Moreover, once he inevitably drops the case (as to bring it to trial would be to knowingly suborn perjury and could create some legal and ethical problems for him — although law and ethics are foreign terms to prosecutors), he will say something like, "We don’t have enough evidence to gain a conviction." He will not say, "These charges were a criminal fraud in themselves, and the State of North Carolina apologizes to the defendants, their families, and all who were affected by this hoax." No, the state never engages in hoaxes. Just ask the Little Rascals defendants, whose lives were ruined by the Lies of the State of North Carolina.

The question one asks is this: Why does the State of North Carolina continue to impose huge costs on everyone when we know this case is a fraud? The simplest answer is this: They do it because they can do it. Furthermore, they do it because the benefits to those who promote hoaxes far outweigh any costs that generally are imposed upon them.

One of the unusual things about this case is that the original prosecutor, Michael B. Nifong, faces charges from the North Carolina Bar Association. It is very unusual that prosecutors ever face any kinds of charges, let alone facing dangers that might result in their disbarment. A reason for Nifong’s confidence as he broke the law and lied to judges and others is that the prosecutors in the infamous Alan Gell case, who withheld exculpatory evidence that resulted in a death sentence (not carried out) against Gell were only reprimanded. In other words, as one attorney put it, David Hoke and Debra Graves received a slap on the wrist for what some might call attempted murder. (That is, using the state to impose, what columnist Barry Sanders calls, the "state-sponsored dirt nap," for someone who did not commit murder.)

Given that Nifong’s open statements about guilt, his questionable and dishonest tactics, and his public lies were the main reason that he won the Durham County elections to his present office, one can say that his tactics might have been worth it. He faces some legal fees for his own representation before the bar, but they are minimal to the $5 million that the families of Reade Seligmann, Collin Finnerty, and David Evans have shelled out.

In other words, the present setup in the criminal "justice" (sic) system is one in which prosecutors can impose huge costs on other people and upon taxpayers, but rarely face any costs themselves. Nifong is a huge exception, but I still have doubts that the North Carolina Bar Association will do anything more than reprimand him, which will permit him to keep his job and to pursue other wrongful convictions.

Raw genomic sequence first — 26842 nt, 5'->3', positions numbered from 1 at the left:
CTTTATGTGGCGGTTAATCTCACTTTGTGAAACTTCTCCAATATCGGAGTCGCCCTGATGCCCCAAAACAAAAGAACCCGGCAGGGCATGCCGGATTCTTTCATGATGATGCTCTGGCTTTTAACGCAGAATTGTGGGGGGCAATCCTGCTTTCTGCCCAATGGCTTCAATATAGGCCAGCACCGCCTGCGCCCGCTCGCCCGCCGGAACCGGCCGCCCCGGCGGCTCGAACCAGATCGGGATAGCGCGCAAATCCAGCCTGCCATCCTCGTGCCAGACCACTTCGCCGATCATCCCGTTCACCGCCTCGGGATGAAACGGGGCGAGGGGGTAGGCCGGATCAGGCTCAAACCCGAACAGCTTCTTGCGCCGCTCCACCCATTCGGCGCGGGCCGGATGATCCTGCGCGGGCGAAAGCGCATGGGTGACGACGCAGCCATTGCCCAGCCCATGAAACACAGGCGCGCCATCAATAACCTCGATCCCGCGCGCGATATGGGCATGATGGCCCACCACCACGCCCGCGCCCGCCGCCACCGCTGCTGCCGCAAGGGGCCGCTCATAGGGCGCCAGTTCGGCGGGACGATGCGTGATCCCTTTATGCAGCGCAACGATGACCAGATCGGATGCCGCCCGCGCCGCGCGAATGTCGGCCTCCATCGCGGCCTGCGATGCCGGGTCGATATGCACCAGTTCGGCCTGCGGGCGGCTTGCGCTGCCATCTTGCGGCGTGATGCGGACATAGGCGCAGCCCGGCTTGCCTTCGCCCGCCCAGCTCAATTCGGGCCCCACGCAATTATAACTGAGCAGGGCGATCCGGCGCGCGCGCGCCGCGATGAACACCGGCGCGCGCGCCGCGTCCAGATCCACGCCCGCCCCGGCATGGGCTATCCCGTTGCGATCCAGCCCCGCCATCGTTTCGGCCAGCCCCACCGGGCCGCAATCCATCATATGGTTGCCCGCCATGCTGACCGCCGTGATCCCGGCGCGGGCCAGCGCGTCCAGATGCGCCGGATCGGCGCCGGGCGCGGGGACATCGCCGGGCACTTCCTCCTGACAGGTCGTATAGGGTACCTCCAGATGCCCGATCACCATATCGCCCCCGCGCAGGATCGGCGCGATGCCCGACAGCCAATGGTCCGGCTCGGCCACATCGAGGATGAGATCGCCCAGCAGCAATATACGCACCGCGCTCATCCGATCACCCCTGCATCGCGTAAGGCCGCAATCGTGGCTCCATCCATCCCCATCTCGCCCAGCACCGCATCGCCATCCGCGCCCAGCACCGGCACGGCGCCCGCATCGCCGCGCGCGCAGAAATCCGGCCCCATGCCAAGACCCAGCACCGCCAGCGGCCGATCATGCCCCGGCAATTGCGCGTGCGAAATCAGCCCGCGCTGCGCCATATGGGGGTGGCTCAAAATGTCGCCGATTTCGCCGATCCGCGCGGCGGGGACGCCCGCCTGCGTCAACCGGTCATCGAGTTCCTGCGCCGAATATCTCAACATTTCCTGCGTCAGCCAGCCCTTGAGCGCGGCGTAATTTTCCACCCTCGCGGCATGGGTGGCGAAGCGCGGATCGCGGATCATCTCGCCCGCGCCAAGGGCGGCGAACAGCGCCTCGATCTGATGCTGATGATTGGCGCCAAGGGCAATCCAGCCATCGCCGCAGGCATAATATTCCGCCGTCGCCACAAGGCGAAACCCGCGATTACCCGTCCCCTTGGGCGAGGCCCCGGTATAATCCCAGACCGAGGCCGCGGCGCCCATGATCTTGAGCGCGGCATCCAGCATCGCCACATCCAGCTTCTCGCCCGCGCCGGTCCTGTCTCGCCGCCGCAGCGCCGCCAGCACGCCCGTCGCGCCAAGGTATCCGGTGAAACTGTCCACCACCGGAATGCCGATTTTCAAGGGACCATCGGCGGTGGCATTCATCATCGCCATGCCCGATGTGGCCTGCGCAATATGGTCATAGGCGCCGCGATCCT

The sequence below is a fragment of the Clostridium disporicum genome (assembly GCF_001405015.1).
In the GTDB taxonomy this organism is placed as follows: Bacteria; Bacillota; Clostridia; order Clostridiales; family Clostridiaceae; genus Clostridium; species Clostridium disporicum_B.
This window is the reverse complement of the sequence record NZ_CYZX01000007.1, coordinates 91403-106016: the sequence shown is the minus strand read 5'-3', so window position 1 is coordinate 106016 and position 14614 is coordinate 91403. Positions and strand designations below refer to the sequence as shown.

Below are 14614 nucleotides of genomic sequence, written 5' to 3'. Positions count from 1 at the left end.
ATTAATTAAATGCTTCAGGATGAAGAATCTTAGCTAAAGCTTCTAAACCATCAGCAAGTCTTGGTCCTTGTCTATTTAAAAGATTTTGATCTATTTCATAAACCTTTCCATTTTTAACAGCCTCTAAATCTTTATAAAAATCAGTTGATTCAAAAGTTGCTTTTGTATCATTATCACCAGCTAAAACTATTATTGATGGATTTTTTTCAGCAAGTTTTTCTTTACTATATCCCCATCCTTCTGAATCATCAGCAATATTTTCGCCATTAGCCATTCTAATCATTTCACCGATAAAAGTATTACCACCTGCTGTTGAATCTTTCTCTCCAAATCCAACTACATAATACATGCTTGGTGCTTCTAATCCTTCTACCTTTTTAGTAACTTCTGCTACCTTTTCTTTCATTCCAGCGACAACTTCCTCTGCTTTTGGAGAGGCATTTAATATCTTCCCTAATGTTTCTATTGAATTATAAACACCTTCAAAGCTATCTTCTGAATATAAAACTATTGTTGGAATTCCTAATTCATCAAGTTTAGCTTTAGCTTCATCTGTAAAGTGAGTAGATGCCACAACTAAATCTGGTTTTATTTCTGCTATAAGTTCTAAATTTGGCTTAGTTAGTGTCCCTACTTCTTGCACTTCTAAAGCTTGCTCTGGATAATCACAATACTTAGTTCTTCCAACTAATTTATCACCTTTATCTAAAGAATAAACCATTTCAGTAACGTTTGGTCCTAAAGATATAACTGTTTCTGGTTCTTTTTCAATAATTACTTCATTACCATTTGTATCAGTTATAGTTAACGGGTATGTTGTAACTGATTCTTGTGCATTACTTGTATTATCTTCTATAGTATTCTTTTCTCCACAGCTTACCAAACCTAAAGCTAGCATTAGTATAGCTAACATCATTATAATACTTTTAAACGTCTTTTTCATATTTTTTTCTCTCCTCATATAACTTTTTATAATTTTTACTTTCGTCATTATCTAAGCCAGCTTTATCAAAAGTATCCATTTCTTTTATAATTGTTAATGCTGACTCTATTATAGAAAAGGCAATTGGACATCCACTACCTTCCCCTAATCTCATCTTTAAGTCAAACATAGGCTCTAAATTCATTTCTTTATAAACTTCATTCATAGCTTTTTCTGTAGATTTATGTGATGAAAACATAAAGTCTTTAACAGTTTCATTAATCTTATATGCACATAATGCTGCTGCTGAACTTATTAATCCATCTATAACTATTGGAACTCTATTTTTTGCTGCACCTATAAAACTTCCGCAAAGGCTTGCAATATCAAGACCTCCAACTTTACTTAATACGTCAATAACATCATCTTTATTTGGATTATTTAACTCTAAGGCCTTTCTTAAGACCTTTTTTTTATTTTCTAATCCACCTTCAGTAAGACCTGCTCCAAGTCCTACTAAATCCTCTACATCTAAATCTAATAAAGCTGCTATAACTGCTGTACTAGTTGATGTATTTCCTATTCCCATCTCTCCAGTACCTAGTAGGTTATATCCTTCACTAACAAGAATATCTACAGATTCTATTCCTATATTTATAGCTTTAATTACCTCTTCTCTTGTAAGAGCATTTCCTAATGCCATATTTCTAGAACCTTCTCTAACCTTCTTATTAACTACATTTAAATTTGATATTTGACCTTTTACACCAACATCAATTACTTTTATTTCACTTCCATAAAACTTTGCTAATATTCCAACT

Ultimately, the State of North Carolina can do this because it falls into the category of what Murray Rothbard once called an "armed gang." Those employed by the "justice" (sic) system of North Carolina are free to rampage, impose unjustified costs on others, kill people, and ruin lives without the threat of any sanctions, and if anyone tries to stop him by force, that person can be kidnapped and even killed.

I still predict that the remaining charges against the young men will be dropped, but in the meantime, we still see the state authorities behaving as we would expect members of a violent, criminal gang to act. They do what they want, they strut about like owners and overseers of a plantation, and they expect the rest of us to bow down to them. These are people who impose huge costs upon others and receive nothing but benefits to themselves. As long as that kind of arrangement remains in place, expect the Michael B. Nifongs of the "justice" (sic) system to go on plundering and pillaging, all in the name of the law.

What began as a lie in a medical facility told so that a woman would not be involuntarily committed to a detox center ultimately blew up into the Duke Non-Rape, Non-Kidnapping, and Non-Sexual Assault case. The consequences have been horrendous, for the young men, their families, their friends, Duke University, and for justice itself. But we always must remember that in the world of private markets and exchange — that world detested by the faux academics at Duke University who helped enable Nifong — a lie cannot go very far.

The reason that this lie has done so much damage is not so much the lie itself, but rather that the state could take it and spin it and manufacture a bogus criminal case from it. And only the government ultimately benefited from that lie; everyone else bore the costs.

January 23, 2007

William L. Anderson, Ph.D. [send him mail], teaches economics at Frostburg State University in Maryland, and is an adjunct scholar of the Ludwig von Mises Institute.